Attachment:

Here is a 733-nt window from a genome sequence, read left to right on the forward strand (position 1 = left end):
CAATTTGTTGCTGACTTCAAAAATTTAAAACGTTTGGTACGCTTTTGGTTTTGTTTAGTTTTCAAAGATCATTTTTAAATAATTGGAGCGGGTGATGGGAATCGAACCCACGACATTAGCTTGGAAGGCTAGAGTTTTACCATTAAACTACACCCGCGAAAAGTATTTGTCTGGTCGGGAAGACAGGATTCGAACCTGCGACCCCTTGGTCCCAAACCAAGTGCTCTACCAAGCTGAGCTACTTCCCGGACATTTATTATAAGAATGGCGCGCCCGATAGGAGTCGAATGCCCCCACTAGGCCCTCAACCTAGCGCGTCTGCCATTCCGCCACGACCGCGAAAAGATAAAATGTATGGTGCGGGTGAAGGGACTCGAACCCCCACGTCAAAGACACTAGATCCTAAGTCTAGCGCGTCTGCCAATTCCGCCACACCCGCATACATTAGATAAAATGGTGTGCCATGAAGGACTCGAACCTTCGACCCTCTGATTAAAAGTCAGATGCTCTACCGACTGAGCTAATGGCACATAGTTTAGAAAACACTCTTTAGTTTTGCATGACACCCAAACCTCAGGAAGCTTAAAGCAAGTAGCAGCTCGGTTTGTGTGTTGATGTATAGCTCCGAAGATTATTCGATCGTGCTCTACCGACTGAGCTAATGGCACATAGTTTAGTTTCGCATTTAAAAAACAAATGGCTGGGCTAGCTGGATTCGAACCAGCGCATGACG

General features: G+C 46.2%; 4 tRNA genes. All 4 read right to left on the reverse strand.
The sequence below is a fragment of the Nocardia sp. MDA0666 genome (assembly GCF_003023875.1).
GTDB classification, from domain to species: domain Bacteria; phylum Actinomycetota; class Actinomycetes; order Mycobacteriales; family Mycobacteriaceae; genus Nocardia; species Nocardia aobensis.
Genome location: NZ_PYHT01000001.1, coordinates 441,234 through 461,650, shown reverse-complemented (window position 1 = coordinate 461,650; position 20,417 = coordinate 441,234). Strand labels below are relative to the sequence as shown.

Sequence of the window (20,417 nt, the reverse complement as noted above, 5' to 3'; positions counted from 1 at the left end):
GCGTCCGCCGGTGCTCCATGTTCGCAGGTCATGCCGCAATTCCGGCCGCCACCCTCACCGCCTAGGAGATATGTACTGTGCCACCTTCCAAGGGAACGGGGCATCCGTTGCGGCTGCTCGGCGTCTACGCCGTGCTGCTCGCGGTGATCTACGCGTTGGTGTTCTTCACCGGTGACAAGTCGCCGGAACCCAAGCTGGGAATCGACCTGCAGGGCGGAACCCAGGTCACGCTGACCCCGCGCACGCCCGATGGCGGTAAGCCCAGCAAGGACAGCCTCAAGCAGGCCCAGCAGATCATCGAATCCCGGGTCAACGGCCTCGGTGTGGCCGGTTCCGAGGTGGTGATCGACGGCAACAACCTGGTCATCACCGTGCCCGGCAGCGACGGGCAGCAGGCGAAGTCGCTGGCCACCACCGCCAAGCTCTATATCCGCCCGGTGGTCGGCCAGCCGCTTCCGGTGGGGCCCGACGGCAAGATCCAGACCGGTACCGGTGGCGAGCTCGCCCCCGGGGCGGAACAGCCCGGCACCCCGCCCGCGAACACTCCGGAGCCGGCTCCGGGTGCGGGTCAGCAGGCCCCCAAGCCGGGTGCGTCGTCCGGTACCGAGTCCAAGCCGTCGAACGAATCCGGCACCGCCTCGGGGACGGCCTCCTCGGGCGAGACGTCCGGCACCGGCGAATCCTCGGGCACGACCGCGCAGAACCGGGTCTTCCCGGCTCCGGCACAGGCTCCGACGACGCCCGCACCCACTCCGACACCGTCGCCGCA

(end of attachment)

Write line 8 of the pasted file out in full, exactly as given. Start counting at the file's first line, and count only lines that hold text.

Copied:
GCGTCCGCCGGTGCTCCATGTTCGCAGGTCATGCCGCAATTCCGGCCGCCACCCTCACCGCCTAGGAGATATGTACTGTGCCACCTTCCAAGGGAACGGGGCATCCGTTGCGGCTGCTCGGCGTCTACGCCGTGCTGCTCGCGGTGATCTACGCGTTGGTGTTCTTCACCGGTGACAAGTCGCCGGAACCCAAGCTGGGAATCGACCTGCAGGGCGGAACCCAGGTCACGCTGACCCCGCGCACGCCCGATGGCGGTAAGCCCAGCAAGGACAGCCTCAAGCAGGCCCAGCAGATCATCGAATCCCGGGTCAACGGCCTCGGTGTGGCCGGTTCCGAGGTGGTGATCGACGGCAACAACCTGGTCATCACCGTGCCCGGCAGCGACGGGCAGCAGGCGAAGTCGCTGGCCACCACCGCCAAGCTCTATATCCGCCCGGTGGTCGGCCAGCCGCTTCCGGTGGGGCCCGACGGCAAGATCCAGACCGGTACCGGTGGCGAGCTCGCCCCCGGGGCGGAACAGCCCGGCACCCCGCCCGCGAACACTCCGGAGCCGGCTCCGGGTGCGGGTCAGCAGGCCCCCAAGCCGGGTGCGTCGTCCGGTACCGAGTCCAAGCCGTCGAACGAATCCGGCACCGCCTCGGGGACGGCCTCCTCGGGCGAGACGTCCGGCACCGGCGAATCCTCGGGCACGACCGCGCAGAACCGGGTCTTCCCGGCTCCGGCACAGGCTCCGACGACGCCCGCACCCACTCCGACACCGTCGCCGCA